Guest Blog for Silicon Roundabout - Raising VC Investment; How to increase your odds!


Talis Capital were invited to write for the Silicon Roundabout blog originally published here.

Author:
Vasile Foca, Co Founder & Managing Partner, Talis Capital

Talis has backed some amazing companies since 2009  - including Darktrace, Luminance, Reevoo, Onfido and Iwoca - and we’ve seen thousands of companies come through our door. Right now, we have a portfolio of around 40 or so innovators who we think could have real global potential. To get to term sheet stage, we have to be laser-focused on ensuring there is a world class team, the market opportunity is there, that it’s the right timing and stage and of course that there is traction and demand for the technology the startup is building.

If you’re a founder, here are the points you must consider when raising venture capital

1.       Is VC funding the right path?

·       Getting Angel/ seed funding is not the same as getting VC funding

·       Start-ups need to know the metrics for venture rounds and ensure they can achieve it

·       Funding rounds are usually 12-18 months apart

·       Question is – do you believe you can grow 100%+ every year for another 3-4 years? Do you believe that you have the right team and product for that?  If the answer is yes – than go for it.

2.       Communicating the value – making the pitch deck work

·       Most pitches detail current solution, traction and features

·       Fundraising decks should have slides to cover 9 key points:

Problem –Total Addressable Market – Solution – Go2market – Team – Traction – Unit Economics – Competition – Funding

3.       Find the right VC to pitch to

·       Define which funding stage your business is at (Pre-seed, seed, Seed Plus, Series A – C)

·       Do research on the chosen funds using tools such as Crunchbase, Pitchbook, Dealroom

·       Try to bring in a Tier 1 VC, as your chance of getting a top tier next round investor is much higher (do not just take money from angels who may offer better valuation and terms – this is short sighted)

·       Understand the metrics VCs are looking for, for your size and stage of business

·       Identify a shortlist of investors active in your sector and stage

·       It’s best to connect through a mutual contact in the network–  if that’s not feasible do try to engage and leverage your expertise by trying to discuss your ideas and how they fit with the target’s interests

·       It’s recommended to have more than 1 VC in the round as you get additional help & network effects from a wider base

4.       Timing & Valuations

·       Timing of the raise

  • Factor at least 6-9 months for the raise

  • Build a relationship 12-18 months before the raise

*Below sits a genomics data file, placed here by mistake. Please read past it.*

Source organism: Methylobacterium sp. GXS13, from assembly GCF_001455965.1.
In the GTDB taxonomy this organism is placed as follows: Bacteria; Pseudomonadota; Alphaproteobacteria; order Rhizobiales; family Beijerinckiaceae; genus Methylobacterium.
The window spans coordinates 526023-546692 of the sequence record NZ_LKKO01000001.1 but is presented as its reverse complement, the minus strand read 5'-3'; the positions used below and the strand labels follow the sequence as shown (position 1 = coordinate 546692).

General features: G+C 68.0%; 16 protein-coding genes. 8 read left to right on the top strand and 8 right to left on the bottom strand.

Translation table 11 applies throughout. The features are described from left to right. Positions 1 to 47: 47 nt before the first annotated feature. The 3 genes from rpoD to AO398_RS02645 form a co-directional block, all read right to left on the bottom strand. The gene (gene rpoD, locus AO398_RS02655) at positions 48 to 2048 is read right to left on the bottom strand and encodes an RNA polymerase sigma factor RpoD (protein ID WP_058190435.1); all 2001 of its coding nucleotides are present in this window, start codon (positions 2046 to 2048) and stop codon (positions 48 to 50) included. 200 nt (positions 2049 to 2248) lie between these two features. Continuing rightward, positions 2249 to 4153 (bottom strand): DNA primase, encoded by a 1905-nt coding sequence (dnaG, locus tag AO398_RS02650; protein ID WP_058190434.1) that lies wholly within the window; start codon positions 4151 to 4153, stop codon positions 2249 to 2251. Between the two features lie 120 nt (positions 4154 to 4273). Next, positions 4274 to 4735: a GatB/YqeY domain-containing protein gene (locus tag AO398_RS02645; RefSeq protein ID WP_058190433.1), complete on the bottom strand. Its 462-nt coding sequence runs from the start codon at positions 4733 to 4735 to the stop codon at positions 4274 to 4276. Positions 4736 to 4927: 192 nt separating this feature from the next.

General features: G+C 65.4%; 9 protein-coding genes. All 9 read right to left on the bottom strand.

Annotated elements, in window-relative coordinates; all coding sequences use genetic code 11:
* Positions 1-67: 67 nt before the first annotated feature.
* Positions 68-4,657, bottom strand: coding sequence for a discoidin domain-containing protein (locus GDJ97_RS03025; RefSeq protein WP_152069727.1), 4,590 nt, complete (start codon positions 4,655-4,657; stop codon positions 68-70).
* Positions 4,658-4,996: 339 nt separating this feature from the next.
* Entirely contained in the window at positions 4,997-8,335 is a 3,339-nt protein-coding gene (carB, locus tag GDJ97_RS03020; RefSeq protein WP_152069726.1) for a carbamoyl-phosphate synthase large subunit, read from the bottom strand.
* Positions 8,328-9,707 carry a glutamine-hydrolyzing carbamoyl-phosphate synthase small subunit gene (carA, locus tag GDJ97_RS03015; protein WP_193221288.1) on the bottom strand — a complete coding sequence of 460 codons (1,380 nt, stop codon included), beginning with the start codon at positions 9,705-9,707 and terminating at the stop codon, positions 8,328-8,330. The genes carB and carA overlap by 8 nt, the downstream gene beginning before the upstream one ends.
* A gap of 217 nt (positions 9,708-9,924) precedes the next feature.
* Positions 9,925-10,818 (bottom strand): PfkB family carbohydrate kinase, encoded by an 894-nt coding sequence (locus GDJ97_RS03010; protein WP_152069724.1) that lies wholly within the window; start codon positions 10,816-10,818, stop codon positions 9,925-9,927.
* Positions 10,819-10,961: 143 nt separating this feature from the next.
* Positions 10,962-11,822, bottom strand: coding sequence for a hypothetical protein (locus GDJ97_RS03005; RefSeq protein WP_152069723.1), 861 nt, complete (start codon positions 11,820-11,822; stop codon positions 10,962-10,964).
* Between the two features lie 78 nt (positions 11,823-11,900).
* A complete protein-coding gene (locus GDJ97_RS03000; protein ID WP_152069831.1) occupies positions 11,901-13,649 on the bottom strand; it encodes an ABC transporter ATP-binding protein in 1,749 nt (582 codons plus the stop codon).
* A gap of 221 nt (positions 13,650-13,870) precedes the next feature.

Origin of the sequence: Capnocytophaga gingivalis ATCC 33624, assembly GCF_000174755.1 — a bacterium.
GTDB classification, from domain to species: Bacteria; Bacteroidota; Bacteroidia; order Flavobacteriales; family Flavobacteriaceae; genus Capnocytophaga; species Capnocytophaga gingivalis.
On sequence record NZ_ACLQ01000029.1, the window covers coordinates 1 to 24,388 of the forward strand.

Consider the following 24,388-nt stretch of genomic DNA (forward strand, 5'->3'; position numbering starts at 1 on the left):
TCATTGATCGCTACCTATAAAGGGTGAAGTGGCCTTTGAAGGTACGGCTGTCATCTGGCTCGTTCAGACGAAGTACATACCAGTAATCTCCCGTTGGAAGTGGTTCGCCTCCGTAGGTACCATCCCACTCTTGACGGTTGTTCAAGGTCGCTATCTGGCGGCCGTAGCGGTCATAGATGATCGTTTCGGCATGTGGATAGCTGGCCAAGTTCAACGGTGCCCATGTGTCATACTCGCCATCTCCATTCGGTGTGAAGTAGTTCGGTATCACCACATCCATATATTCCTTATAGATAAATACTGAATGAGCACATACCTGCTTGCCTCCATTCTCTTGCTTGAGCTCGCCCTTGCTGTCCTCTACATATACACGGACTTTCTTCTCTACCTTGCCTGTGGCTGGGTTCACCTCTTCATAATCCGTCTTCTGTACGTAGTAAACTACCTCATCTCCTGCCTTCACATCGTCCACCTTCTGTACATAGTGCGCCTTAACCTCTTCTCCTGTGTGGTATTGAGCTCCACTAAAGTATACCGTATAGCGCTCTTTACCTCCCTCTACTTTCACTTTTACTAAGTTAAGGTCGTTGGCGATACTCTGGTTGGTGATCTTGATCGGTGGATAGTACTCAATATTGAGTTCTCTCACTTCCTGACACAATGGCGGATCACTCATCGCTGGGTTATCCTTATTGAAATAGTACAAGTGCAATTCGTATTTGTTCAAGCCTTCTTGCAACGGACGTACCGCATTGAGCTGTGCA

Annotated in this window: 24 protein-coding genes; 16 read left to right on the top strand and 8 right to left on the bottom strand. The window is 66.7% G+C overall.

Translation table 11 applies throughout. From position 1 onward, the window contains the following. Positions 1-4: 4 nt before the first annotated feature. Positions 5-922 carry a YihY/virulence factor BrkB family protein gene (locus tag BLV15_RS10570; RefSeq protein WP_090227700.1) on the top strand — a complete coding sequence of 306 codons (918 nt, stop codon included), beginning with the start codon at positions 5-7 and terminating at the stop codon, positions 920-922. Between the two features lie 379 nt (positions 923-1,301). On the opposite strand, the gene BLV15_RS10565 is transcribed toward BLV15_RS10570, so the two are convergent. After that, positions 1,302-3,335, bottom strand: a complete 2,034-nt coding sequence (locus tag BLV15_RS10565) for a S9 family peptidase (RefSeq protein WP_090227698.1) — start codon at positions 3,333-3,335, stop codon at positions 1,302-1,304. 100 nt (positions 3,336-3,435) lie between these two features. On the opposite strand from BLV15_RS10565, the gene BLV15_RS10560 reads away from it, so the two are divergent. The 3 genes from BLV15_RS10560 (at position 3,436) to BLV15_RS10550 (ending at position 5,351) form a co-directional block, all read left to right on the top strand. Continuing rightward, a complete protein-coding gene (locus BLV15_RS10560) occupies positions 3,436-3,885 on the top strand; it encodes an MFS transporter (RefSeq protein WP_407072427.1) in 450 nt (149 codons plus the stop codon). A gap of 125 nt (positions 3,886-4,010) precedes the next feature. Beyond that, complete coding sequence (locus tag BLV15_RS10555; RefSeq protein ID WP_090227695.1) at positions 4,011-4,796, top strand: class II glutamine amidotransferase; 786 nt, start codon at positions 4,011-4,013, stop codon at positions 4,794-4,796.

• Do not start a conversation demanding a close in 3-4 weeks

  • Founders are always in fund-raising mode -  build relationships early with investors and find a way to accommodate them - don’t wait until you really need their capital.

·       Valuation

  • This is a sensitive subject and you need to get the balance right: price too high and there is a risk that the next round is impossible to achieve at a larger valuation – yet so called “down rounds” are very damaging.

5.       Competition

  • Do proper research of the competitors

  • Create a mapping table with key features critical to solving pain points – how do you stack up against the competitors?

  • Avoid the cliche Quadrant Competitive landscape table where start-ups put their companies in the top right corner – it’s obvious, overused and mostly incorrect.

  • Choose 4-6 well thought-through competitors and compare all strengths and weaknesses

 

matrix.JPG

Product Features/ KPIs

product features.jpg

 

 

Source: https://www.startupgrind.com/blog/the-quick-and-dirty-guide-to-creating-a-winning-pitch-deck/  

 

6.       WHY are you doing this?

 

  • If there is no passion for the sector or space from you and your start-up, we would struggle to say yes to the deal.

  • This is a long journey with highs and lows and if you are not passionate about your mission we would fear that you won’t perform.

  • The equity story must be convincing, delivered with real conviction – as an investor we want to believe in you, the raison d’etre and the why behind it all.

 Disclaimer:

Talis Capital Limited (“Talis”) is an appointed representative of Privium Fund Management (UK) Limited (“Privium”). Privium is authorised and regulated by the Financial Conduct Authority of the United Kingdom (the “FCA”). The investment services of Talis are only available to professional clients and eligible counterparties for the purposes of the FCA’s rules. They are not available to retail clients. Past performance is not a guide to future performance and any capital invested is at risk.